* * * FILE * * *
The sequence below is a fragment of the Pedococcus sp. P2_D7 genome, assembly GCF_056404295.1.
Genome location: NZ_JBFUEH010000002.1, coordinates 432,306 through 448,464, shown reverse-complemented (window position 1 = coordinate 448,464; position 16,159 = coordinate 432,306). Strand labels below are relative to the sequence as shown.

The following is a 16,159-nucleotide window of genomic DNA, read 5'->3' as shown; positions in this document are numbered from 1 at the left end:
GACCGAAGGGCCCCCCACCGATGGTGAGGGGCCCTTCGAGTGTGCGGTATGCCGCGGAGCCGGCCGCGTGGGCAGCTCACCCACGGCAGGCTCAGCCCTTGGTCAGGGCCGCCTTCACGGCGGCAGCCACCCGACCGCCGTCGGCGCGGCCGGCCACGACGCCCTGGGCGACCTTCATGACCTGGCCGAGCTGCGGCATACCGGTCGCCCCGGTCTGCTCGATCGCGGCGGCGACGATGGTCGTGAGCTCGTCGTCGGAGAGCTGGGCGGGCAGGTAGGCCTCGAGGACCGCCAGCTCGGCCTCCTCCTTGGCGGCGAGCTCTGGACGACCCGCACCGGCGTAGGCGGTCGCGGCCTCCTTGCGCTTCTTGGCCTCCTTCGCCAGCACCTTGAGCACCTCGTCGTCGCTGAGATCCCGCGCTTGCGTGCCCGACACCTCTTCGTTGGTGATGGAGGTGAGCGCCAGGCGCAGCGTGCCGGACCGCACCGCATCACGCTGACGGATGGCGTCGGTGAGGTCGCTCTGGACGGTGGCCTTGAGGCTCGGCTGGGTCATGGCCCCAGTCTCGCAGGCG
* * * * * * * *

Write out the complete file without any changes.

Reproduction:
The sequence below is a fragment of the Pedococcus sp. P2_D7 genome, assembly GCF_056404295.1.
Genome location: NZ_JBFUEH010000002.1, coordinates 432,306 through 448,464, shown reverse-complemented (window position 1 = coordinate 448,464; position 16,159 = coordinate 432,306). Strand labels below are relative to the sequence as shown.

The following is a 16,159-nucleotide window of genomic DNA, read 5'->3' as shown; positions in this document are numbered from 1 at the left end:
GACCGAAGGGCCCCCCACCGATGGTGAGGGGCCCTTCGAGTGTGCGGTATGCCGCGGAGCCGGCCGCGTGGGCAGCTCACCCACGGCAGGCTCAGCCCTTGGTCAGGGCCGCCTTCACGGCGGCAGCCACCCGACCGCCGTCGGCGCGGCCGGCCACGACGCCCTGGGCGACCTTCATGACCTGGCCGAGCTGCGGCATACCGGTCGCCCCGGTCTGCTCGATCGCGGCGGCGACGATGGTCGTGAGCTCGTCGTCGGAGAGCTGGGCGGGCAGGTAGGCCTCGAGGACCGCCAGCTCGGCCTCCTCCTTGGCGGCGAGCTCTGGACGACCCGCACCGGCGTAGGCGGTCGCGGCCTCCTTGCGCTTCTTGGCCTCCTTCGCCAGCACCTTGAGCACCTCGTCGTCGCTGAGATCCCGCGCTTGCGTGCCCGACACCTCTTCGTTGGTGATGGAGGTGAGCGCCAGGCGCAGCGTGCCGGACCGCACCGCATCACGCTGACGGATGGCGTCGGTGAGGTCGCTCTGGACGGTGGCCTTGAGGCTCGGCTGGGTCATGGCCCCAGTCTCGCAGGCG